Sometimes I can be a downer without even knowing it.
Twenty miles in the rain yesterday morning left me tired and pessimistic.
I didn’t feel great during the run, and I had much higher hopes for what it was going to be like. Even some new BOA shorts (comfortable running shorts with fun designs) and a positive attitude weren’t enough. I finished, grateful but bothered by my underwhelming effort. Then I went to get a bagel.
While waiting for my breakfast, number 363 (I was 364) turned to me and said,
Rough one out there huh?
I responded, with a depressed,
Gonna be like this all week.
His number was called, which brought an end to our interaction, but I could tell I made an impact. After he left, I realized he wasn’t being negative when he addressed me, he probably just saw how I was cold, soaked, with legs caked in mud and was making conversation. However, I responded with undeniable, unnecessary negativity.
In the book, Think Small by Owain Service and Rory Gallagher, they discuss strategies for reaching goals. One of their main points of emphasis is, Break your goal down into manageable steps. Not a revolutionary concept at first glance, but it goes on to highlight how the process of ‘chunking’ can make seemingly unattainable goals, rational and reachable.
What does this have to do with my bagel store dialogue? Everything*.
Probably all #363 was doing by commenting on the weather was making small talk and passing time. Unfortunately, I took it as an opportunity to sprinkle a little negativity on what was really not a big deal.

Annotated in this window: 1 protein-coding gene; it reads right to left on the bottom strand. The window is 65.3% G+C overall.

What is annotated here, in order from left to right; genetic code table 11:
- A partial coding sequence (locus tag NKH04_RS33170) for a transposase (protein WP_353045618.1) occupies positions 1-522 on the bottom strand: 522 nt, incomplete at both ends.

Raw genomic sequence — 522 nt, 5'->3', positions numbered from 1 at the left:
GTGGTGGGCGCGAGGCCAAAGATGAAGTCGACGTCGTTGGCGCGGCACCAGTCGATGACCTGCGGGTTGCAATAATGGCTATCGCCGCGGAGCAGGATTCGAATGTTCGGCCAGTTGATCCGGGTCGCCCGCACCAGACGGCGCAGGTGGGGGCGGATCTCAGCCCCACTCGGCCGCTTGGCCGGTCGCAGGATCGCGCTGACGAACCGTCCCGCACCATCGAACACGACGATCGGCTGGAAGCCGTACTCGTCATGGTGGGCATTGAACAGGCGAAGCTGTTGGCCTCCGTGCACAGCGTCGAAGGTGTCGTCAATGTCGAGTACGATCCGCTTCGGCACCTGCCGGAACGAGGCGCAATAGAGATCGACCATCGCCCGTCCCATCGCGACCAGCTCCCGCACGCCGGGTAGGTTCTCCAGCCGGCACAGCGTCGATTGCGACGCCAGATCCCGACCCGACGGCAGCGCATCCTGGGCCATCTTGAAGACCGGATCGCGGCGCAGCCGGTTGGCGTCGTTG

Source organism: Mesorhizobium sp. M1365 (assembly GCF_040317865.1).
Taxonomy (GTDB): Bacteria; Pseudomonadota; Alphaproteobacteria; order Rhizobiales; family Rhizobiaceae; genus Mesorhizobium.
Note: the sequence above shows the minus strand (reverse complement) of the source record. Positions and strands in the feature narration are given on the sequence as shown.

So what, it’s raining one day. But now I come around and add that it’s gonna be like this all week, and all the sudden the issue becomes something more.
This might not seem important but who knows? Maybe he was in a pretty decent mood, got in his car with his bagels and coffee and started thinking about how crappy the weather was going to be all week. What a downer. I should have said something like, yeah but this chocolate milk certainly helps.
We all have these opportunities, small instances where we let our current emotional state seep into our interactions and we are tempted to make problems or situations more than they are – or we don’t, and we find a way to put things in perspective.
As I’ve mentioned in a previous post – at times, the task of staying sober for the rest of my life seems daunting. However, focusing on the next 24 hours is much more manageable. It’s also something that can be celebrated daily (like paying attention to the chocolate milk).
It’s a big goal, but when broken down, it seems attainable.
So what’s the lesson?
For me – one conversation, one interaction, one day at a time.
Spread the positivity or try to say nothing at all.
Yeah, it’s raining today, gonna be like this all week, but there’s no need to dwell on that or even remind me or others of that reality.
Worry about tomorrow’s rain tomorrow.
Today’s rain is enough.